At the time, the hashtag #motherhoodisnotacrime spread across Facebook and Twitter criticizing attempts to forcefully separate mothers and children. Immediately afterwards, the former Minister of Justice Salim Jreissati asked Attorney-General of the Courts of Cassation, Judge Samir Hamoud to make sure a social worker accompanied security forces during the raids to assure against psychological damage to children. The judge declined to comment to this investigator about whether he had had implemented the request.
When Zeina Ibrahim went to the Jafari court to file for a divorce late 2012, she discovered the possibility of losing her child because of custody laws. This prompted her to launch the “National Campaign to Raise the Custody Age with the Shiite Sect” in order to help women suffering from Jafari court rulings. She would raise the age of custody to 7 for boys and 9 for girls, with custody being shared by parents after those ages.
But a member of the Supreme Islamic Shiite Council Sheikh Ali Bahsoon believes that "women in general claim to be oppressed in all sects," adding that "people by nature want their religion’s sharia to be according to their desires.”
After Bahsoon made his opinion known, Ibrahim responded, “Because of the law, many children are deprived of their mothers” and that the Shiite council’s door “was frightfully shut, as if we were asking them to change their religion.”
Bahsoon said, in turn, “If some are deluded into thinking we will change our religion to please them, then we will not change our religion.”
Ibrahim believes that the council’s unresponsiveness to women stems from the fact that they will lose authority, especially losing the trump card played daily against woman in Ja’afari courts.
The Ja’afari courts ignore some of the Fqih opinions of the Shiite sect when it comes to custody among those is the fatwa by the late Shiite cleric Sayyid Muhammad Hussein Fadlallah, which states that mothers have a greater right to custody up to the age of 7, a fundamental religious opinion in Lebanon not followed by the Jafari courts, as confirmed by Sheikh Bassoon.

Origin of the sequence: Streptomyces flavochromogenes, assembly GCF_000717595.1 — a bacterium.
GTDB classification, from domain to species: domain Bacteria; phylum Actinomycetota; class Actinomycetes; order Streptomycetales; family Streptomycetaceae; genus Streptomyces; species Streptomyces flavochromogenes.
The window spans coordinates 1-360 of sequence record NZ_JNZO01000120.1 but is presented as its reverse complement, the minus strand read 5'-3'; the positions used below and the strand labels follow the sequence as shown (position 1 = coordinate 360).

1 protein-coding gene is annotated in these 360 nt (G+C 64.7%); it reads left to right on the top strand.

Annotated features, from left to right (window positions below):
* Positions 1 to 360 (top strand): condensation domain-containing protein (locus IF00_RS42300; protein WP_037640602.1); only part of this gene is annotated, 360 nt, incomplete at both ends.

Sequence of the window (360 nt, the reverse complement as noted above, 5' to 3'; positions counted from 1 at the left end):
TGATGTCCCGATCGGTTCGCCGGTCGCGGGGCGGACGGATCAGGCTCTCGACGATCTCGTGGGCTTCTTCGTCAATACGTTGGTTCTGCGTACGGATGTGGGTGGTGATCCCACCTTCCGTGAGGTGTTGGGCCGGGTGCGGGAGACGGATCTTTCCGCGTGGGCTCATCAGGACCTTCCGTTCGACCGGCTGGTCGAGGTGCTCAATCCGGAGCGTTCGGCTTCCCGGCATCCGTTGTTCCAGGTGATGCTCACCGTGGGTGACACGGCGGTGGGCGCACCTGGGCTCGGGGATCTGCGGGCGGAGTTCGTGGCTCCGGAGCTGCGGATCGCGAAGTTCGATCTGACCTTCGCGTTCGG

Sayyed Ali Fadlallah son of the late Shiite cleric, said that as he sees it, “The mother is more affectionate, attentive, and caring. God endowed mothers with the emotional aspect the child requires. And after the age of 7 the child’s interest must be taken into consideration, because the child’s best interest is not always with the father.”
Sayyed Fadlallah wonders what would happen if the person suffering from the custody laws was the daughter of a Ja’afari judge. “Would he treat her the same way he treats other people?” He says he is “not criticizing but trying to reform” and he asks the Ja’afari courts to “not consider only one religious opinion…”
In a second survey conducted with 642 women currently married in Ja’afari courts, the investigator ascertained that 97.2 percent support rising the current custody age from 2 to 7 for boys and from 7 to 9 for girls.
interactive display of survey which targeted 642 women married in Ja’aferi courts in Lebanon.
Despite the demands to raise the age of custody and the door to religious opinion being open with the Shiite sect, the Supreme Islamic Shiite Council - and with the Jafari courts, persist in their refusal to amend the law.
Mothers and children remain hostage to the father’s whim and the provision of Ja’afari laws. Where the Supreme Islamic Shiite Council, according to Sheik Ali Bahsoon, persist in its refusal to rise the age of custody with Shiite sect, Zeina Ibrahim argues that “Our demands don’t mean that we are going against the religion or the religious clerics. We are only asking for our rights.” She hopes – like many women – that “The time for change will come” and she wonders: “How much longer will this injustice last? You can no longer silence people.”
*Real names have been withheld to protect the women involved.